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Thursday, October 3, 2013
It's good to be king

By Jeff Gold
ESPN The Magazine

oakland as
Over the past year, the Bay Area has been the most successful region in sports by a landslide.

This story appears in ESPN The Magazine's Oct. 14 Bay Area Issue. Subscribe today!

EVER SINCE Sept. 1, 2012, the day when the San Francisco Giants began a startling 31-15 tear through baseball, life has been unusually golden by the Bay. In the past 12 months, teams from the Bay Area have not only won the World Series, but had the American League's best record over the two seasons combined (the A's), came within a hair's breadth of winning Super Bowl XLVII (the Niners), pulled off the Western Conference's biggest turnaround (the Warriors), went toe to toe with the reigning Stanley Cup champs in a seven-game classic (the Sharks) and won the Rose Bowl (Stanford). Some people have all the luck, not to mention good Klout scores and a stake in Twitter.

We compared the winning ways among the biggest U.S. sports regions from Sept. 1, 2012, to Aug. 31 this year, according to a simple point system, from 100 points for a league title all the way down to 5 for finishing fifth in best regular-season record. The Bay Area ran away with 360 points. Only the Baltimore-Washington and Cincinnati-Louisville regions finished within eyesight, with 248 and 230 points, respectively. So if your Bay Area friends seem smugger than ever, this was the year that made them so.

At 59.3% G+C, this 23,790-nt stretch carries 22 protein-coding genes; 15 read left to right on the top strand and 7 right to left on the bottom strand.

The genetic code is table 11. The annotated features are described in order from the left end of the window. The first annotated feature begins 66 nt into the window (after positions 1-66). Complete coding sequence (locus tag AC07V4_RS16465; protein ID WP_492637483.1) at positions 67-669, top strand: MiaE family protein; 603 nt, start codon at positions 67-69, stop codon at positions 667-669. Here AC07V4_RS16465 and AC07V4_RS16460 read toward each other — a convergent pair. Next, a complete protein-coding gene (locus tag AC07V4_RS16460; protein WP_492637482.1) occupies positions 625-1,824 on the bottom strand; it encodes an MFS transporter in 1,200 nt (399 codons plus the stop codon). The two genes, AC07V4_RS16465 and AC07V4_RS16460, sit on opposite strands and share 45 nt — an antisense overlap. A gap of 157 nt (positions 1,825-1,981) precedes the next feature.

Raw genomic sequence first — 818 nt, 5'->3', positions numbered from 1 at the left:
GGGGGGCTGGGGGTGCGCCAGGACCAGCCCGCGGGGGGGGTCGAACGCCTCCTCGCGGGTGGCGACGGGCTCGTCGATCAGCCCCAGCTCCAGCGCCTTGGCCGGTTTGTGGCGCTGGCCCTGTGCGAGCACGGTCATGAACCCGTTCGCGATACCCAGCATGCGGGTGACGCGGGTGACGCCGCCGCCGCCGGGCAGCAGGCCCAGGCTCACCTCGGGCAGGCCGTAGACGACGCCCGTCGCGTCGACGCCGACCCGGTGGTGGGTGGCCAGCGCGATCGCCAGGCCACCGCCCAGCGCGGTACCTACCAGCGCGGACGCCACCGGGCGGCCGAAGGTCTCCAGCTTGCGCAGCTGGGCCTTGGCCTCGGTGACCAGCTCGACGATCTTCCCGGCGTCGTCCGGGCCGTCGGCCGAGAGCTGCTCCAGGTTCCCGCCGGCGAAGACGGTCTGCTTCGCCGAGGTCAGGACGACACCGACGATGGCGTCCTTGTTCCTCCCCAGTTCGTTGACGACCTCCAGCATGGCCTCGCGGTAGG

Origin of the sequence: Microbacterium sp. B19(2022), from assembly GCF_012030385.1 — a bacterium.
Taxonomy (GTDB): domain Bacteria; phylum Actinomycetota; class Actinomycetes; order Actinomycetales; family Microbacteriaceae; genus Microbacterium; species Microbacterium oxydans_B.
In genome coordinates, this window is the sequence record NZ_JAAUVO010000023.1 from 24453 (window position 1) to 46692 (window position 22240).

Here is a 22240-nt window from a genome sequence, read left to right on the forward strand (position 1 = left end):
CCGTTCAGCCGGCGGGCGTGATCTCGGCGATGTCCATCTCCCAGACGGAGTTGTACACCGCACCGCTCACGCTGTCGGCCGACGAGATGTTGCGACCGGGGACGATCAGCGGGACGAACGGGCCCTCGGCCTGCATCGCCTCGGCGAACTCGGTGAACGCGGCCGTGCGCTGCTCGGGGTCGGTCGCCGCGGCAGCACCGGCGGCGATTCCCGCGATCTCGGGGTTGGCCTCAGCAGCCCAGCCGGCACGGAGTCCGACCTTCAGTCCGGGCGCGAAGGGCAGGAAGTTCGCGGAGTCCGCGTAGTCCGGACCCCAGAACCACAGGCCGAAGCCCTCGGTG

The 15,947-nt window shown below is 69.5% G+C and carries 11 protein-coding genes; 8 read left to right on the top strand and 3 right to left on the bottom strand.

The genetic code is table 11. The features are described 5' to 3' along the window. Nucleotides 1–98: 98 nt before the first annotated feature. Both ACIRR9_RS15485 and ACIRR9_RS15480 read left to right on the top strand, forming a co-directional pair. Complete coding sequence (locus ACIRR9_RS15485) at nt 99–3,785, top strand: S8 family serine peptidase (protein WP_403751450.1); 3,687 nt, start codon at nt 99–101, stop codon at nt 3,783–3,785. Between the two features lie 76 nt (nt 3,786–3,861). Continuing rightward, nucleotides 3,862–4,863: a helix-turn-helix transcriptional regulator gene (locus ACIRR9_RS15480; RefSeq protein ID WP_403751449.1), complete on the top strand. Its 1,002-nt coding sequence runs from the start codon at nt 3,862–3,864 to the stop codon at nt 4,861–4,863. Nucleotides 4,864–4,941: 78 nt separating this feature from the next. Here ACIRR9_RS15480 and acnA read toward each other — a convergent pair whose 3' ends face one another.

Rankings: *
1. Bay Area, 360 points
2. Washington, D.C./Baltimore, 248
3. Cincinnati/Louisville, 230
4. Detroit, 210
4. Miami, 210
6. Chicago, 195
7. Boston, 138
8. Los Angeles, 121
9. New York, 85
10. Denver, 63

*among regions with multiple major league teams

Methodology:
NFL/MLB/NBA/NHL
100 points: championship
50: runner-up
20: division title
10: playoff series win (playoff game win in NFL)
25/20/15/10/5: first to fifth, respectively, in leaguewide regular-season record

NCAA basketball/BCS football
100 points: championship
50: runner-up
10: BCS bowl/NCAA tournament win
25/20/15/10/5: first to fifth, respectively, in final regular-season rankings

WNBA/MLS
25 points: championship
15: runner-up
10/5/3: first to third, respectively, in final regular-season standings

Directors' Cup (awarded to most successful college programs across all sports)
25/20/15/10/5: first to fifth, respectively, in final standings.

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